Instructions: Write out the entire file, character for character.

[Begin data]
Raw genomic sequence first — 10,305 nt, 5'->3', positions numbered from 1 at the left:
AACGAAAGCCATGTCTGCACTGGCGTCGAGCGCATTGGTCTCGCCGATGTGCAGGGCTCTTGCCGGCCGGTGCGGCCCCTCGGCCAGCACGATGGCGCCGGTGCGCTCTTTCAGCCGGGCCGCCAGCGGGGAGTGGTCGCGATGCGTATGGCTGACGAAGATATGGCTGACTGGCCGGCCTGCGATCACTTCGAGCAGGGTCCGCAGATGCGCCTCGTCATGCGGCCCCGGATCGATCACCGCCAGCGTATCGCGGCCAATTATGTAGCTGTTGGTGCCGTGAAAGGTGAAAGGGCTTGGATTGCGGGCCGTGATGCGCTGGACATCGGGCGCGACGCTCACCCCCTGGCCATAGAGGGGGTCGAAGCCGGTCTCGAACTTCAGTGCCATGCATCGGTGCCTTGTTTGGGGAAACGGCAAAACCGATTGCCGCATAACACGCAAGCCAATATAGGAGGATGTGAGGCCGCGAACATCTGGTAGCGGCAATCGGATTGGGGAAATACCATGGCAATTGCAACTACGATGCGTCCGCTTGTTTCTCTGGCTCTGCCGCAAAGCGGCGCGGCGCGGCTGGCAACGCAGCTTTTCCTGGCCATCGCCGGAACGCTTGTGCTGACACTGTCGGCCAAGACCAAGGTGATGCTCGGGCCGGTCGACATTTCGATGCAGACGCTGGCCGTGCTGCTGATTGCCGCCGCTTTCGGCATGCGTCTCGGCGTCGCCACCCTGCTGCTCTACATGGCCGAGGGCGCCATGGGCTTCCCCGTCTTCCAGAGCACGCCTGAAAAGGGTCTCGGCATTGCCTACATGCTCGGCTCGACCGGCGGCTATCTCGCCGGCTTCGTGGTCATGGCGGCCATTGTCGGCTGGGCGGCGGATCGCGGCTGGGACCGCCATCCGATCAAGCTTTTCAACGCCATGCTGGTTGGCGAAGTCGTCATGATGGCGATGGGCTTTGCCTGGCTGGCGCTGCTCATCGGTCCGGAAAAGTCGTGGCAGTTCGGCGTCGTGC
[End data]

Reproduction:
Raw genomic sequence first — 10,305 nt, 5'->3', positions numbered from 1 at the left:
AACGAAAGCCATGTCTGCACTGGCGTCGAGCGCATTGGTCTCGCCGATGTGCAGGGCTCTTGCCGGCCGGTGCGGCCCCTCGGCCAGCACGATGGCGCCGGTGCGCTCTTTCAGCCGGGCCGCCAGCGGGGAGTGGTCGCGATGCGTATGGCTGACGAAGATATGGCTGACTGGCCGGCCTGCGATCACTTCGAGCAGGGTCCGCAGATGCGCCTCGTCATGCGGCCCCGGATCGATCACCGCCAGCGTATCGCGGCCAATTATGTAGCTGTTGGTGCCGTGAAAGGTGAAAGGGCTTGGATTGCGGGCCGTGATGCGCTGGACATCGGGCGCGACGCTCACCCCCTGGCCATAGAGGGGGTCGAAGCCGGTCTCGAACTTCAGTGCCATGCATCGGTGCCTTGTTTGGGGAAACGGCAAAACCGATTGCCGCATAACACGCAAGCCAATATAGGAGGATGTGAGGCCGCGAACATCTGGTAGCGGCAATCGGATTGGGGAAATACCATGGCAATTGCAACTACGATGCGTCCGCTTGTTTCTCTGGCTCTGCCGCAAAGCGGCGCGGCGCGGCTGGCAACGCAGCTTTTCCTGGCCATCGCCGGAACGCTTGTGCTGACACTGTCGGCCAAGACCAAGGTGATGCTCGGGCCGGTCGACATTTCGATGCAGACGCTGGCCGTGCTGCTGATTGCCGCCGCTTTCGGCATGCGTCTCGGCGTCGCCACCCTGCTGCTCTACATGGCCGAGGGCGCCATGGGCTTCCCCGTCTTCCAGAGCACGCCTGAAAAGGGTCTCGGCATTGCCTACATGCTCGGCTCGACCGGCGGCTATCTCGCCGGCTTCGTGGTCATGGCGGCCATTGTCGGCTGGGCGGCGGATCGCGGCTGGGACCGCCATCCGATCAAGCTTTTCAACGCCATGCTGGTTGGCGAAGTCGTCATGATGGCGATGGGCTTTGCCTGGCTGGCGCTGCTCATCGGTCCGGAAAAGTCGTGGCAGTTCGGCGTCGTGC